Separately, the Duke of Sussex will attend the Coronation, but Meghan has opted to remain in California with the couple's children, Buckingham Palace announced. 
Prince Harry, 38, had spent several weeks agonising over whether to travel to London for the historic ceremony because of the deep rift that has divided his family. It is not expected that he will play any official role in the ceremony. 
Many factors influenced the Duchess’s decision not to attend the Coronation, but chief among them was the desire to celebrate Archie’s fourth birthday, which falls on the same day – May 6 – The Telegraph understands. 
In a statement, the Palace said: “Buckingham Palace is pleased to confirm that The Duke of Sussex will attend the Coronation Service at Westminster Abbey on May 6. The Duchess of Sussex will remain in California with Prince Archie and Princess Lilibet.”
Meanwhile, Prince George is set to become the youngest future king to play an official role at a coronation, having been named one of his grandfather’s four Pages of Honour.
The nine-year-old will be tasked with carrying the King’s robes alongside three other Pages of Honour – schoolboys Lord Oliver Cholmondeley, 13, Nicholas Barclay, 13, and Ralph Tollemache, 12. All three are the sons of His Majesty’s friends.
The Queen has also chosen to include as her own Pages of Honour her three grandsons, twins Gus and Louis Lopes, 13, and Freddy Parker Bowles, 13, as well as her great-nephew, Arthur Elliot, 10.
Music commissioned for the ceremony includes a piece by Professor Paul Mealor, from the University of Aberdeen, an anthem written by Andrew Lloyd Webber and a Coronation march created by Patrick Doyle.
Prof Mealor admitted it is “rather daunting” to be one of 12 people selected to create new pieces of music for the ceremony.
The Ascension Choir, a group of eight “hand-picked” singers from the choir that performed at the Duke and Duchess of Sussex’s wedding, have also been chosen for the King’s ceremony on May 6.
Led by Abimbola Amoako-Gyampah, the Ascension Choir will sing ‘Alleluia (O Sing Praises)’ at the ceremony on May 6, becoming the first gospel group to perform in Westminster Abbey for a Coronation.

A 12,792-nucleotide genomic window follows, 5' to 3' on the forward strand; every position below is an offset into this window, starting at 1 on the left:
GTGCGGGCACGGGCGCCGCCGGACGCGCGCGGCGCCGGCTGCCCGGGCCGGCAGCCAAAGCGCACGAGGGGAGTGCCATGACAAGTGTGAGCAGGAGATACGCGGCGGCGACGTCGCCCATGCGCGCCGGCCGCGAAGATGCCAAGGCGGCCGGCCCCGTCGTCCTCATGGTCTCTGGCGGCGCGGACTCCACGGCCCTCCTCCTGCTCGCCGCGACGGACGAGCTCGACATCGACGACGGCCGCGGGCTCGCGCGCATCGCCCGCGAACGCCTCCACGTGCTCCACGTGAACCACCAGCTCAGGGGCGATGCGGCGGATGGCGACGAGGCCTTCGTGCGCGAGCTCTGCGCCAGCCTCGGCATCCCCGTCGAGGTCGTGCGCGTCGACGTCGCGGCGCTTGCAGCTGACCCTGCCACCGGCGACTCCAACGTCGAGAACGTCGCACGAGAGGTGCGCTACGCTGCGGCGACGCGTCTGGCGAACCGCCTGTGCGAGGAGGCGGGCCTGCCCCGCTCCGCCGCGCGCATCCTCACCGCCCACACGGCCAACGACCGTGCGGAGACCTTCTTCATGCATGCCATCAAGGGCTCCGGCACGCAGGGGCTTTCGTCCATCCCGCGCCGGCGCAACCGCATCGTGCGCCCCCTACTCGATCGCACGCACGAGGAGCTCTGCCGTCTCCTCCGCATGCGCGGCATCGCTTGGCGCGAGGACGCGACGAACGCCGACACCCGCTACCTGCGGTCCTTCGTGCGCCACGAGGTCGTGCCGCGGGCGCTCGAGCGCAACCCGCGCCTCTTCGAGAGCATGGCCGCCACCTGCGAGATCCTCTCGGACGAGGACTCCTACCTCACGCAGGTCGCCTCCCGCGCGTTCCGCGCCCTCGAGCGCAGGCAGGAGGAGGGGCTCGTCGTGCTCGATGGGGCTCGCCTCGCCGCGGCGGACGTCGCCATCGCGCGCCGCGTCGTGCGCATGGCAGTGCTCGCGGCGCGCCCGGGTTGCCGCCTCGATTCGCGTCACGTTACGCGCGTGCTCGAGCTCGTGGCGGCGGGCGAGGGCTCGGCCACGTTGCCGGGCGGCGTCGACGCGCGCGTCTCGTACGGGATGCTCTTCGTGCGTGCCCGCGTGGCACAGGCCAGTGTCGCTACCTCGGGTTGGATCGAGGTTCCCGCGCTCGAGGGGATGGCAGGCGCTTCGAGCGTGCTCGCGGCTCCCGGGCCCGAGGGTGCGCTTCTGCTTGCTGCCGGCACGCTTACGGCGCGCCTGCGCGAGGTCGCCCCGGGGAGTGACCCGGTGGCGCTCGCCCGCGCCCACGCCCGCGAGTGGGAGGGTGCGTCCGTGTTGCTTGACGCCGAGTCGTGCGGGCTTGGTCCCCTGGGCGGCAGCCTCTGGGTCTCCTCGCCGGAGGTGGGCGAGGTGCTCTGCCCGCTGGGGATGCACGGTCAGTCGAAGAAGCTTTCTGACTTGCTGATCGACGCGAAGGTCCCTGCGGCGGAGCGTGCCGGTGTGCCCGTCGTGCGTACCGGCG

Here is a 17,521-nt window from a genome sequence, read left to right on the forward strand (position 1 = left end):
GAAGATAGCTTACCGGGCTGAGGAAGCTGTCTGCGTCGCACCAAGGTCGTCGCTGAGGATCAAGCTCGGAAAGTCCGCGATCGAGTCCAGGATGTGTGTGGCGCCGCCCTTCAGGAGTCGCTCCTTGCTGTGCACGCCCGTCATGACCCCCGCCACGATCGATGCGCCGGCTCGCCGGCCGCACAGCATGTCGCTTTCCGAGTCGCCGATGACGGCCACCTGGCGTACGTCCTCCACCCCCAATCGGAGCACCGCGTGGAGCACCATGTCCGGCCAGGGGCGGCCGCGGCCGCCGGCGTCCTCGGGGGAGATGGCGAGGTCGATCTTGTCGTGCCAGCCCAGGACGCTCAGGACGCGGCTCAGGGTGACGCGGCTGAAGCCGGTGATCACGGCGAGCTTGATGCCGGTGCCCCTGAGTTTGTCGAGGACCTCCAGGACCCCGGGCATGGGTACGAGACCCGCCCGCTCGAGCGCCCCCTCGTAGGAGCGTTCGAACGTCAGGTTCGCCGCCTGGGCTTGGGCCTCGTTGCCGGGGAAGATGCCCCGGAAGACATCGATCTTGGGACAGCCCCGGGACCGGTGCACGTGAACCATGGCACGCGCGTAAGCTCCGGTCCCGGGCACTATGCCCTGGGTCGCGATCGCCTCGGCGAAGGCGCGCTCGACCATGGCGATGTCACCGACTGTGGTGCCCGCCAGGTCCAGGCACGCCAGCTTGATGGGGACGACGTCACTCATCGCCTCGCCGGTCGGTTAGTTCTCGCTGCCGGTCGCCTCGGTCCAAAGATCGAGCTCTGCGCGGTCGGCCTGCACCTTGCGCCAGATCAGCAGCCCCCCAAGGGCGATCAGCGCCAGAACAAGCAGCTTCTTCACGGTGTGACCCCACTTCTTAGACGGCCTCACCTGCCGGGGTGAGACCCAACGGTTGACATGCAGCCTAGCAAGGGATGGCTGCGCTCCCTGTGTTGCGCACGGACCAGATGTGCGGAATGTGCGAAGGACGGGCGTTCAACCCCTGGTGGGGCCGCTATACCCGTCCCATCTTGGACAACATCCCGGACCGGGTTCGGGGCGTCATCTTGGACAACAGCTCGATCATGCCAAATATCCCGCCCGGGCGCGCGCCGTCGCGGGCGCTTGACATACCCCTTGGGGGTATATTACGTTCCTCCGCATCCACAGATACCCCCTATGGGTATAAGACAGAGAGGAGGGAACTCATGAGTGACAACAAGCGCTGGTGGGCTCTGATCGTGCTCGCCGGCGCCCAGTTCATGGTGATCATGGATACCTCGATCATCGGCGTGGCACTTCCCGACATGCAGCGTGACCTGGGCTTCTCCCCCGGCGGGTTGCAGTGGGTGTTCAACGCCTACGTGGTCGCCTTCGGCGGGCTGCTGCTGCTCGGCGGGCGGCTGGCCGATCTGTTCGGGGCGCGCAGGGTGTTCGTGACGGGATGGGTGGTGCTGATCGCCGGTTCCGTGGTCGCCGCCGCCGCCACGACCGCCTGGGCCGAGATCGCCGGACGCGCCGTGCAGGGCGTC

The group will sing during the main service as part of a two-part composition that was commissioned from award-winning TV and film composer Debbie Wiseman.
Another first at the King’s Coronation ceremony will be the Welsh language performance in Paul Mealor’s ‘Coronation Kyrie’.
The song will be sung by bass-baritone Sir Bryn Terfel and the Choir of Westminster Abbey in the main part of the service.
The Palace said that six of the new songs have been composed for orchestra and will be performed before the service begins, prior to the King and Queen Consort’s arrival at the Abbey.
Following the service, the King and Queen Consort, accompanied by senior members of the Royal family, will appear on the balcony to conclude the day’s ceremonial events.
It has already been indicated that during King Charles's reign there is likely to be less of a focus on the extended Royal family, with only the King's sons, daughters-in-law and grandchildren taking up public roles.
In keeping with King Charles’s concern for strengthening local communities, hundreds of events will be held across the country as part of the Coronation Big Lunch.
Community groups, neighbours and residents are being invited to share food and fun together in a nationwide act of celebration and friendship.
The event will be led by the Eden Project, whose Big Lunch every year brings millions of people together to boost community spirit, reduce loneliness and support charities and good causes.
Her Majesty The Queen Consort has been Patron of the Big Lunch since 2013.
The palace predicts that thousands of events will take place in every corner of the United Kingdom as people take to their streets, gardens, parks and community spaces to join the coronation celebrations.
Peter Stewart LVO, chief purpose officer at the Eden Project, said: “Sharing friendship, food and fun together gives people more than just a good time – people feel less lonely, make friends and go on to get more involved with their community, all as a result of sharing a sarnie and a chat in their neighbourhood.”
Last year's Big Jubilee Lunch event saw 17 million people take part. More than £22 million was raised for good causes with 75 per cent of the money staying local.
A survey found that 11.7 million people reported they had made new friends at the event and reported feeling less lonely after attending.